Host Range: Varies                                    Host Shedding: Feces, Urine (with visible blood)                            

Route of Exposure to Humans: Direct Contact, Mucous Membranes, Animal Bites, Ingestion, Percutaneous

Infectious Dose: Varies                             Incubation Period: Varies

Health Hazards

Signs and symptoms of infection will vary. 

Immunizations: Available, depending on agent                  Prophylaxis*: Available, depending on the agent

*Formal medical advice is obtained during medical consultations with Cornell Health or primary healthcare provider as needed.

Agent Viability 

Survival Outside Host Disinfection

Fecal material can harbor various pathogens for a number of days or weeks, depending on the pathogens present. Good disinfection practices and hygiene are critical.

1:10 Bleach Dilution 

For more guidance on disinfection see: disinfectant selection.

Laboratory Hazards 

  • High energy-creating activities (centrifugation, sonication, high pressure systems, vortexing, tube cap popping)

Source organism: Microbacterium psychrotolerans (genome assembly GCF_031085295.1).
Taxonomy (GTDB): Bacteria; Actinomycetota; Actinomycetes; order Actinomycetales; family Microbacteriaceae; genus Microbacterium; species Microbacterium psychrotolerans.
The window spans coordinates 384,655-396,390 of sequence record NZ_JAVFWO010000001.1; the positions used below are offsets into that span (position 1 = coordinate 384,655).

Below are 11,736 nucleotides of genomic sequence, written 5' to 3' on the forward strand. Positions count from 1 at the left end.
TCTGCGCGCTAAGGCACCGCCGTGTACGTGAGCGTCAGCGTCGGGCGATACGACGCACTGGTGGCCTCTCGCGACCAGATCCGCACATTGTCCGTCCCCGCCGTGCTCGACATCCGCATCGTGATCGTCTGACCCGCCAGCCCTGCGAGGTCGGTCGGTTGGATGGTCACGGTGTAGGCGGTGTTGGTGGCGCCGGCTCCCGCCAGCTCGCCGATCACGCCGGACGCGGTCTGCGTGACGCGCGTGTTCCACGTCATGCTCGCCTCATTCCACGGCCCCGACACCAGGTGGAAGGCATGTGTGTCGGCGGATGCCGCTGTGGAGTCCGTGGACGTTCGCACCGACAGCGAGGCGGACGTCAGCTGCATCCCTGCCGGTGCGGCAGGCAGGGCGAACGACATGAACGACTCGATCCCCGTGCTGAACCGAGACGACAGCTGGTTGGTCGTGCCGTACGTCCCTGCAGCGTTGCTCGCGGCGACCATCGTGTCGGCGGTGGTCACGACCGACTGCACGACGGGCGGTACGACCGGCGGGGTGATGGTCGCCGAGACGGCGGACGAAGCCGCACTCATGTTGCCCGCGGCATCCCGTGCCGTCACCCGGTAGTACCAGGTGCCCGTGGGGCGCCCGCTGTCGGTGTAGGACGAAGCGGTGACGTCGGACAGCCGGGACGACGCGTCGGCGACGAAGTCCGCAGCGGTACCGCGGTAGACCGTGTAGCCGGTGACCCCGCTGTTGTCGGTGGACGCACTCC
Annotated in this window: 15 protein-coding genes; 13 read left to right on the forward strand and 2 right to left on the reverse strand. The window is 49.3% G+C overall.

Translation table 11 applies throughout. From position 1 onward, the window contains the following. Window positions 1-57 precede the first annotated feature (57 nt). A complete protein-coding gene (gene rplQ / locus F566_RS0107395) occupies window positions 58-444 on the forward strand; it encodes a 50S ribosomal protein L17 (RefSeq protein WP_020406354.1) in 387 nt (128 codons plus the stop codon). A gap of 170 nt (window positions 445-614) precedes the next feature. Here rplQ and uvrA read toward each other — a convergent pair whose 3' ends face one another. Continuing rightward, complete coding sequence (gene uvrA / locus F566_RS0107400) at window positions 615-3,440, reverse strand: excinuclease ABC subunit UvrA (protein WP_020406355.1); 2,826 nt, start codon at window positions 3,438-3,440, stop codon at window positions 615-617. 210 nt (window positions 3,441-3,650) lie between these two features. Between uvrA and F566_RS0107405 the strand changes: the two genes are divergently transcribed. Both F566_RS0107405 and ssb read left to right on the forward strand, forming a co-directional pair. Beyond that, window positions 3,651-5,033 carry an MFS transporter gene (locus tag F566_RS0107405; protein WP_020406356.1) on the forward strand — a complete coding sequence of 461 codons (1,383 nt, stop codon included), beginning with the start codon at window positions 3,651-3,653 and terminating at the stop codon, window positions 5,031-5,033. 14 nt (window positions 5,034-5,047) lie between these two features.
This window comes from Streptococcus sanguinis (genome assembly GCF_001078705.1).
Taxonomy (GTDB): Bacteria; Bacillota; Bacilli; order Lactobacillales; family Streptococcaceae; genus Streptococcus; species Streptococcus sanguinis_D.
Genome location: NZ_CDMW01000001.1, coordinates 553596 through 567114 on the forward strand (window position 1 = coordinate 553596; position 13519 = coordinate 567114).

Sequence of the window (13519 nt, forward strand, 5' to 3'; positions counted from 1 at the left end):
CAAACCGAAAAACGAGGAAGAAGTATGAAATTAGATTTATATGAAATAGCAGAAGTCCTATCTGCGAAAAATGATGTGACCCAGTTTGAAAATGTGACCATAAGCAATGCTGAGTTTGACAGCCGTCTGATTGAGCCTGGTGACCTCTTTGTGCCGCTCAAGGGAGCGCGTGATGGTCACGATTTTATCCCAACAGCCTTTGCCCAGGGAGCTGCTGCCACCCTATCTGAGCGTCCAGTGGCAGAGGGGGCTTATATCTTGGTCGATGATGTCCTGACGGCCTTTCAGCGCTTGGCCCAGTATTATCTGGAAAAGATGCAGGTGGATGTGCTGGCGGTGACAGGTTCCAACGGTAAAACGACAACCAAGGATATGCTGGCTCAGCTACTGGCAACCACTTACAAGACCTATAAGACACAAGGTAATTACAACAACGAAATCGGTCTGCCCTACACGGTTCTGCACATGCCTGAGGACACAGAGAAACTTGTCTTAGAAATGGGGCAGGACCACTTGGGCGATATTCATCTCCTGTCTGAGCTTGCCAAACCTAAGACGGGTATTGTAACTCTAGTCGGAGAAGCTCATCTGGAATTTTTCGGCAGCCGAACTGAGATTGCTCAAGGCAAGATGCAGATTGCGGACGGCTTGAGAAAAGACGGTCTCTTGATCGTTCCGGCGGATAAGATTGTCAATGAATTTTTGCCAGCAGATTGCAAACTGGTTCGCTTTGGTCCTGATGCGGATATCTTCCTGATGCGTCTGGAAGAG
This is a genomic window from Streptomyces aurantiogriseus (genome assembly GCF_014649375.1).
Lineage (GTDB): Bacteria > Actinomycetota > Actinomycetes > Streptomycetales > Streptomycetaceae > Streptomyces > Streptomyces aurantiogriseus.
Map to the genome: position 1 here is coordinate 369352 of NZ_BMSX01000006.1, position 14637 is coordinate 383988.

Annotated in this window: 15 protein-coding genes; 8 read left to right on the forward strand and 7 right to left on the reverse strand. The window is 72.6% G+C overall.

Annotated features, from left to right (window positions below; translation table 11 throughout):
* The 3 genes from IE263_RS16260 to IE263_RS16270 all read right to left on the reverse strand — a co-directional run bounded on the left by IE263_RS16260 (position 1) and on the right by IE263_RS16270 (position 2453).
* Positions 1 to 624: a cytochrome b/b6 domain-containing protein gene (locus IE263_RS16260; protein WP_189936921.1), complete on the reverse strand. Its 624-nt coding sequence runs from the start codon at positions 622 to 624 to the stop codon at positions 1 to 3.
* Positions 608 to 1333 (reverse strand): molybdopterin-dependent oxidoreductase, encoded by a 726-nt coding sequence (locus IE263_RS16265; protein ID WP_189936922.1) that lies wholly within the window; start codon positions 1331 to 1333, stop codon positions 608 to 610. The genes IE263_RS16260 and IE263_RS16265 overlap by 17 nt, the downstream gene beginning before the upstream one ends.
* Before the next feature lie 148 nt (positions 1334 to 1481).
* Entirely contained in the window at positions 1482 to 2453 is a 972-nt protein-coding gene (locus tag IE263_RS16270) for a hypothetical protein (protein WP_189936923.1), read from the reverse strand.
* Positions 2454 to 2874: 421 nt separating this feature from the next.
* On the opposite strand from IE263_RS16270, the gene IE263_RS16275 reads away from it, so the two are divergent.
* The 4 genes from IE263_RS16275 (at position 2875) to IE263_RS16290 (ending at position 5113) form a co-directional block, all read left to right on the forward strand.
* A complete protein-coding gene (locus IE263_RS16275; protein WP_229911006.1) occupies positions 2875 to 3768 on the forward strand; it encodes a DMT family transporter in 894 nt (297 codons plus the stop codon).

• Handling of sharps (needles, scalpels, microtome blades, broken glass, etc.)
  • Splash/droplet-creating activities (shaking incubators, liquid culturing, mechanical pipetting)
  • Equipment contamination
  • Exposed skin/uncovered wounds

Laboratory Acquired Infection (LAI) History: One case of giardiasis was reported in a clinical laboratory technologist who processed specimens, many of which were in leaky containers. One case of Isospora belli infection occurred in a technologist who examined numerous stool specimens from a patient infected with I. belli. Occupational illnesses associated with direct handling of fecal material are not well tracked in the literature, whereas specific pathogen-related infections are. 

Laboratory Handling Guidelines 

Laboratory Biosafety Level (BSL): BSL-2

Training Lab Engineering Controls Personal Protective Equipment
  • Eye Protection
  • Single gloves
  • Snap-front lab coat with cinch cuffs

Waste Management: Regulated Medical Waste (RMW)

Shipping Guidance: Refer to EHS Biological Materials Shipping 

Animal Vivarium Guidance

Animal Housing Biosafety Level (ABSL): ABSL-2

Animal Biosecurity: Information not available.          

Perform Inoculations: Biosafety Cabinet, Benchtop, Cage Changing Station